Mordovia

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Republic of Mordovia
Республика Мордовия (Russian)
Мордовия Республикась (Mordvin)
—  Republic  —

Flag

Coat of arms
Anthem: National Anthem of the Republic of Mordovia
Coordinates: 54°26′N 44°27′E / 54.433°N 44.450°E / 54.433; 44.450Coordinates: 54°26′N 44°27′E / 54.433°N 44.450°E / 54.433; 44.450
Political status
Country  Russia
Federal district Volga[1]
Economic region Volga-Vyatka[2]
Established January 10, 1930
Capital Saransk
Government (as of May 2012)
 - Head[4] Vladimir Volkov[3]
 - Legislature State Assembly[4]
Statistics
Area (as of the 2002 Census)[5]
 - Total 26,200 km2 (10,100 sq mi)
Area rank 68th
Population (2010 Census)[6]
 - Total 834,755
 - Rank 60th
 - Density[7] 31.86 /km2 (82.5 /sq mi)
 - Urban 60.4%
 - Rural 39.6%
Time zone(s) MSK (UTC+04:00)[8]
ISO 3166-2 RU-MO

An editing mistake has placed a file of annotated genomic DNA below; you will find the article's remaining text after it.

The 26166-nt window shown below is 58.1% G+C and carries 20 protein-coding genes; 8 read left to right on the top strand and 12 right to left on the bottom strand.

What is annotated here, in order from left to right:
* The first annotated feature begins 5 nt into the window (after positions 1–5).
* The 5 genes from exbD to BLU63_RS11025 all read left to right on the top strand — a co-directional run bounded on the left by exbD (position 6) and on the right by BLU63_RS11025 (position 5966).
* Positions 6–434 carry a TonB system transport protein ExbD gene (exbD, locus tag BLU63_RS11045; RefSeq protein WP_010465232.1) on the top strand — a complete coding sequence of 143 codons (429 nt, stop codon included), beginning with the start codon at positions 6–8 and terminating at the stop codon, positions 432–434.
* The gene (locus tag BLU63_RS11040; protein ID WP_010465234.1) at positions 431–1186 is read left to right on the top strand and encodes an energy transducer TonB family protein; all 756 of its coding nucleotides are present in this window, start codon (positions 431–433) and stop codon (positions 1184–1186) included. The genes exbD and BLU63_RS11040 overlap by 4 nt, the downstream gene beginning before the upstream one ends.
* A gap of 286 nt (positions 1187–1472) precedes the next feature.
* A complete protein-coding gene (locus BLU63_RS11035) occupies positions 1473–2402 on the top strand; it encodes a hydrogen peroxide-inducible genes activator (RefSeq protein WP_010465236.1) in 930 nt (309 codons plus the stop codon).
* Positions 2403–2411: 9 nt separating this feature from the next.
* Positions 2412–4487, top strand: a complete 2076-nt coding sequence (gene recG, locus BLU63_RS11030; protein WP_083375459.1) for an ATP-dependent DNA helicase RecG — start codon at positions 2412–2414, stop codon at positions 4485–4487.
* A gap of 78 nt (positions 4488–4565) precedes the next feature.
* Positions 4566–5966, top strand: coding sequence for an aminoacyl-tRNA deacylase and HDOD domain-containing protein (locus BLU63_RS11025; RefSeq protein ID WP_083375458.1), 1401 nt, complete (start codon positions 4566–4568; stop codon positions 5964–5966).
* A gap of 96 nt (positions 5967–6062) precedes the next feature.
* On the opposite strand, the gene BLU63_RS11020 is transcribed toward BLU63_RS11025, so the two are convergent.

License plates 13, 113
Official languages Russian;[9] Mordvin (Moksha and Erzya)[10]
Official website

The Republic of Mordovia (Russian: Респу́блика Мордо́вия, tr. Respublika Mordoviya; IPA: [rʲɪsˈpublʲɪkə mɐrˈdovʲɪjə]; Moksha/Erzya: Мордовия Республикась,[11] Mordoviya Respublikas), also known as Mordvinia, is a federal subject of Russia (a republic). Its capital is the city of Saransk. As of the 2010 Census, the population of the republic was 834,755.[6] A large part of the population is Mordvin; another large fraction is ethnic Russian.

Geography[edit]

The republic is located in the eastern part of the East European Plain of Russia. The western part of the republic is situated in the Oka Don Plain; its eastern and central parts in the Volga Elevation.

Rivers[edit]

There are 114 rivers in the republic. Major rivers include:

Lakes[edit]

There are approximately five hundred lakes in the republic.

Natural resources[edit]

Natural resources include peat, mineral waters, and others.